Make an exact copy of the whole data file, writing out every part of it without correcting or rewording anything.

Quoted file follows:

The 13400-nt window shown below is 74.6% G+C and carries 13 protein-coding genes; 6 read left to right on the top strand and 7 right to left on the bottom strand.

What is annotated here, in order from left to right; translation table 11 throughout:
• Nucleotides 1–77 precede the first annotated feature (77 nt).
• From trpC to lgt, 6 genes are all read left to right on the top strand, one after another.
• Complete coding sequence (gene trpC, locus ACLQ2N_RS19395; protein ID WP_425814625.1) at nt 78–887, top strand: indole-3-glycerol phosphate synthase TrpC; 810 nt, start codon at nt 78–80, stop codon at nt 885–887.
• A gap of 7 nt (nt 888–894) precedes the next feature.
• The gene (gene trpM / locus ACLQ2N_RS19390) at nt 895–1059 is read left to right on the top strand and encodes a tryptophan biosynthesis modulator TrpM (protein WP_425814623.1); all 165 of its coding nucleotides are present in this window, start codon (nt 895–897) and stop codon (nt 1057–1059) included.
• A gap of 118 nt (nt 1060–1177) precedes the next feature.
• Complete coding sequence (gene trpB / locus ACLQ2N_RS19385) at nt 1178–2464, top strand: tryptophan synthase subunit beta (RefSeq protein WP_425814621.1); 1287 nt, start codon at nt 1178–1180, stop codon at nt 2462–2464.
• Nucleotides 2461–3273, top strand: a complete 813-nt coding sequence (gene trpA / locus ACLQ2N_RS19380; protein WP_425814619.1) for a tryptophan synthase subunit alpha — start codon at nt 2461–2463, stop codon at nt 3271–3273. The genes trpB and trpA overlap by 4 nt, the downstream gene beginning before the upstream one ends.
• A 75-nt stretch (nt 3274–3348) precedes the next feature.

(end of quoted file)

The 13400-nt window shown below is 74.6% G+C and carries 13 protein-coding genes; 6 read left to right on the top strand and 7 right to left on the bottom strand.

What is annotated here, in order from left to right; translation table 11 throughout:
• Nucleotides 1–77 precede the first annotated feature (77 nt).
• From trpC to lgt, 6 genes are all read left to right on the top strand, one after another.
• Complete coding sequence (gene trpC, locus ACLQ2N_RS19395; protein ID WP_425814625.1) at nt 78–887, top strand: indole-3-glycerol phosphate synthase TrpC; 810 nt, start codon at nt 78–80, stop codon at nt 885–887.
• A gap of 7 nt (nt 888–894) precedes the next feature.
• The gene (gene trpM / locus ACLQ2N_RS19390) at nt 895–1059 is read left to right on the top strand and encodes a tryptophan biosynthesis modulator TrpM (protein WP_425814623.1); all 165 of its coding nucleotides are present in this window, start codon (nt 895–897) and stop codon (nt 1057–1059) included.
• A gap of 118 nt (nt 1060–1177) precedes the next feature.
• Complete coding sequence (gene trpB / locus ACLQ2N_RS19385) at nt 1178–2464, top strand: tryptophan synthase subunit beta (RefSeq protein WP_425814621.1); 1287 nt, start codon at nt 1178–1180, stop codon at nt 2462–2464.
• Nucleotides 2461–3273, top strand: a complete 813-nt coding sequence (gene trpA / locus ACLQ2N_RS19380; protein WP_425814619.1) for a tryptophan synthase subunit alpha — start codon at nt 2461–2463, stop codon at nt 3271–3273. The genes trpB and trpA overlap by 4 nt, the downstream gene beginning before the upstream one ends.
• A 75-nt stretch (nt 3274–3348) precedes the next feature.